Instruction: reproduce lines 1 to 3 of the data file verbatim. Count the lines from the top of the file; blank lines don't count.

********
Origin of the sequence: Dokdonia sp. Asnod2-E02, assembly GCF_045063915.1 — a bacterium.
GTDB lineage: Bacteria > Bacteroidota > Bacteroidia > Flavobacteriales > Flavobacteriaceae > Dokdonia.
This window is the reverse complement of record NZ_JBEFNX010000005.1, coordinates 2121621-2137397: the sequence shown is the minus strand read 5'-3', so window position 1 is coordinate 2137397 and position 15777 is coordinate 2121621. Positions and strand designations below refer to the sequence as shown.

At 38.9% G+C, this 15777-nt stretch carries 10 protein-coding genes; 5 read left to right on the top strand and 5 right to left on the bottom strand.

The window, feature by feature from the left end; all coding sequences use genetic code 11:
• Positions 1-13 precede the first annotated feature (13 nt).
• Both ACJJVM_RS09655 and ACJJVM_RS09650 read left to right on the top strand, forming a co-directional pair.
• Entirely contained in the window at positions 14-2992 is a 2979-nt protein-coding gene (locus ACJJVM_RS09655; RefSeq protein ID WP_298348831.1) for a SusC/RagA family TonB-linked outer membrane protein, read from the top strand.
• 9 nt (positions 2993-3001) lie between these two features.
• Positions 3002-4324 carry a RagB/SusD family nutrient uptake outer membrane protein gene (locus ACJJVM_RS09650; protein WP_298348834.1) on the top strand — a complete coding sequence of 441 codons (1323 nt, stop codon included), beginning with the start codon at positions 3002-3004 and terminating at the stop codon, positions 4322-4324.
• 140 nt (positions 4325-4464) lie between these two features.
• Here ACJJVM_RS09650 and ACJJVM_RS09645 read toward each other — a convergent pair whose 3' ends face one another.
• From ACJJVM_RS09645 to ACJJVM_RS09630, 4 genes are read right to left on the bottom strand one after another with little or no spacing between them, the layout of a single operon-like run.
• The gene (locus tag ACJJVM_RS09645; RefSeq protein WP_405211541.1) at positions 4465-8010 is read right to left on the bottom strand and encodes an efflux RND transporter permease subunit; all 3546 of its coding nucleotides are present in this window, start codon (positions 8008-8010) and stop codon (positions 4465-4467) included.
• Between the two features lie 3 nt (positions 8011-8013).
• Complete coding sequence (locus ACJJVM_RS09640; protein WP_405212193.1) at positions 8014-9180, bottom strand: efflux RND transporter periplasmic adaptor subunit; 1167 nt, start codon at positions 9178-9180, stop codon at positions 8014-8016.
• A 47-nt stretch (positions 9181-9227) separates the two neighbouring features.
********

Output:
Origin of the sequence: Dokdonia sp. Asnod2-E02, assembly GCF_045063915.1 — a bacterium.
GTDB lineage: Bacteria > Bacteroidota > Bacteroidia > Flavobacteriales > Flavobacteriaceae > Dokdonia.
This window is the reverse complement of record NZ_JBEFNX010000005.1, coordinates 2121621-2137397: the sequence shown is the minus strand read 5'-3', so window position 1 is coordinate 2137397 and position 15777 is coordinate 2121621. Positions and strand designations below refer to the sequence as shown.